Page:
There are a lot of factors that may affect the number of sonograms you have, such as: if you have any problems with the pregnancy (e.g. bleeding, placenta previa or a suspected breech birth); if your doctor has sonogram equipment available at the office; and if your health insurance covers a certain number of sonograms during pregnancy (most will cover only one).
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Q. How soon can a sonogram show multiple embryos?
A. Sometimes multiple embryos can be detected within six to eight weeks by sonogram if the yolk sacs are separate and/or the embryos are spaced apart. Sometimes, but rarely, a twin will not be detected until the usual "big sonogram" at 18 to 20 weeks.
Q. I consumed 25,000 IUs of vitamin A daily during the first two and a half months of my pregnancy. I had two periods during this time so I didn't know I was pregnant. I am 12 weeks now and have discontinued the excess vitamin A. The maternity clinic I go to didn't even know it was considered teratogenic. I was taking it to clear up acne. Can a sonogram spot the birth defects associated with excessive vitamin A intake? Will an amnio catch any A-associated defects?
A. One study showed that women taking more than 20,000 IUs of vitamin A daily were four times more likely to deliver infants with deformities of the head, heart and brain. While the risk of birth defects is increased with high vitamin A, only one baby in 57 actually develops birth defects. Although your risk factor is higher, you still have a very good chance of having a perfectly healthy baby.
An amniocentesis is used to diagnose a large number of genetic and chromosomal abnormalities in the fetus, but probably won't show birth defects associated with the teratogenic effects of vitamin A. A sonogram may be the best way to spot these types of defects. Voicing your concerns to your OB/GYN should ensure that you have frequent sonograms throughout your pregnancy to monitor your baby's development.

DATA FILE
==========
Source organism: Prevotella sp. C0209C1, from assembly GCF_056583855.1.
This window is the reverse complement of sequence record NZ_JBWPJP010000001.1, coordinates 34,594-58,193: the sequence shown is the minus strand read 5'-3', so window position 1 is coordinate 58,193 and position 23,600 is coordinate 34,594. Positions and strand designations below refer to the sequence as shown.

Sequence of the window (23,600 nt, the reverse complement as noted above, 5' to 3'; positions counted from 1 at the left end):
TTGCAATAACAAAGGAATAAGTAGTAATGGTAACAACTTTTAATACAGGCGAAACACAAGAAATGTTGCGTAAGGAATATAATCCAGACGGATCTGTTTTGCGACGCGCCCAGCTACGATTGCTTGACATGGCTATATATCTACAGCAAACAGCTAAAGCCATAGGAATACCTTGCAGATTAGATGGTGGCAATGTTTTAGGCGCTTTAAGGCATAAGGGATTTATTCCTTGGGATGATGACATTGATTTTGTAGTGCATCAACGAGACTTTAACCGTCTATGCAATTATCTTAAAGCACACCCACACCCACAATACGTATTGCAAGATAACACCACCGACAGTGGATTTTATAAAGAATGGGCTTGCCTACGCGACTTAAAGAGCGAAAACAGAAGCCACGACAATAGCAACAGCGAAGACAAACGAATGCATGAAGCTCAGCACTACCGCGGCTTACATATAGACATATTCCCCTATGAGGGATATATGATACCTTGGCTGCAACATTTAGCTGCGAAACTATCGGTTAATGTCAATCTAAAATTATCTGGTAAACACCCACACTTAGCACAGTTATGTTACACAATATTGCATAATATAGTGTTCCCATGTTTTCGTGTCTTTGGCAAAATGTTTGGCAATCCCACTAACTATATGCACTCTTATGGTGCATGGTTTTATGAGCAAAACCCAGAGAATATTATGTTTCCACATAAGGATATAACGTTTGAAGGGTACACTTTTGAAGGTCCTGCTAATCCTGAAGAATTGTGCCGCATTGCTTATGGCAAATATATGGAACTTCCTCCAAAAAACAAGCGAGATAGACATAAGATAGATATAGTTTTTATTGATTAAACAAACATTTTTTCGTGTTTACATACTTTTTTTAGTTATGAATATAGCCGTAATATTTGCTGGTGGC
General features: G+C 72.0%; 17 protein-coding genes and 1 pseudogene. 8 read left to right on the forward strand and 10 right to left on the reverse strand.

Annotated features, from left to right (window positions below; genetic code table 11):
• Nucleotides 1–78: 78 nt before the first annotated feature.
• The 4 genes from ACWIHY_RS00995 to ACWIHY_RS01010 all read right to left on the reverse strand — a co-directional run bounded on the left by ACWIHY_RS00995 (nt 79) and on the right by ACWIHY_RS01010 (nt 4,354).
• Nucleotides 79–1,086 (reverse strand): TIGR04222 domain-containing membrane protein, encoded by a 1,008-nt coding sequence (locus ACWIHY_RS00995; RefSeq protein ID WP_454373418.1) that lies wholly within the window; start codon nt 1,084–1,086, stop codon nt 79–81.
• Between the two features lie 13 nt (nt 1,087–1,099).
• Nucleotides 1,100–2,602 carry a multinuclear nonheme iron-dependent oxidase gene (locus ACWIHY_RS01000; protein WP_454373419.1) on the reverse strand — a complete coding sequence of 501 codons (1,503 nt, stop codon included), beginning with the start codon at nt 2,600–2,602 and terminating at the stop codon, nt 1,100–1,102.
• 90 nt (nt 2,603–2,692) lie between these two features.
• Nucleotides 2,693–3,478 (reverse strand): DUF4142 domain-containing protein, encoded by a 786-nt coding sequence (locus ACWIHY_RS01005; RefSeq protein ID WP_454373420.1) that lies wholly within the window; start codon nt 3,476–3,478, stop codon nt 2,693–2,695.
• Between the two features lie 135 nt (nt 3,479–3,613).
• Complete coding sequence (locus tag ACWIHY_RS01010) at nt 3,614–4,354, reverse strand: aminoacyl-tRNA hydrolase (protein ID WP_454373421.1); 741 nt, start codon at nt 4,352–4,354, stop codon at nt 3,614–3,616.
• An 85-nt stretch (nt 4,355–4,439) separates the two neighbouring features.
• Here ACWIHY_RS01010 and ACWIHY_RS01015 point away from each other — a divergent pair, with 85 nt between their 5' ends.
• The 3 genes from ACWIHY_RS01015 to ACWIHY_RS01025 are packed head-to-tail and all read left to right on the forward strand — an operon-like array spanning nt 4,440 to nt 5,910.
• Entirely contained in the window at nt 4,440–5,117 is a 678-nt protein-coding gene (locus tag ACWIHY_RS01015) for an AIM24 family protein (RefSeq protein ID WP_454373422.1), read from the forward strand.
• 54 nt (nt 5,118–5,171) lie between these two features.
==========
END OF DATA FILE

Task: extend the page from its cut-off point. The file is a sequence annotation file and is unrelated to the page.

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Q. I am 39. Will they do a routine amniocentesis because of my age? I go to a birth clinic and I am therefore considered "poor and uneducated." I'm not sure if we "drain-on-society women” are treated to the same considerations as everyone else. Will they even run extra tests?
A. Most OB/GYNs will recommend an amniocentesis if you are over the age of 35. At 35, the risks for having a baby with genetic abnormalities such as Down syndrome can increase. Whether your doctor will prescribe these tests for you depends largely on if the birth clinic is state run or privately sponsored. The state of California may only provide the minimum in prenatal care and testing, while a privately sponsored clinic may have a much bigger budget and could provide you and your baby with more services. I think it's probably best to directly ask them at the clinic what kind of services and tests they provide.
Q. Can an internal ultrasound pick up my heartbeat?
A. Depending on the sensitivity of the ultrasound equipment and the location of the instrument, your heartbeat may be detected. I wouldn't worry about your OB/GYN mistaking your heartbeat for the baby's, though. The baby's heartbeat sounds kind of like an echo and is much faster than an adult's.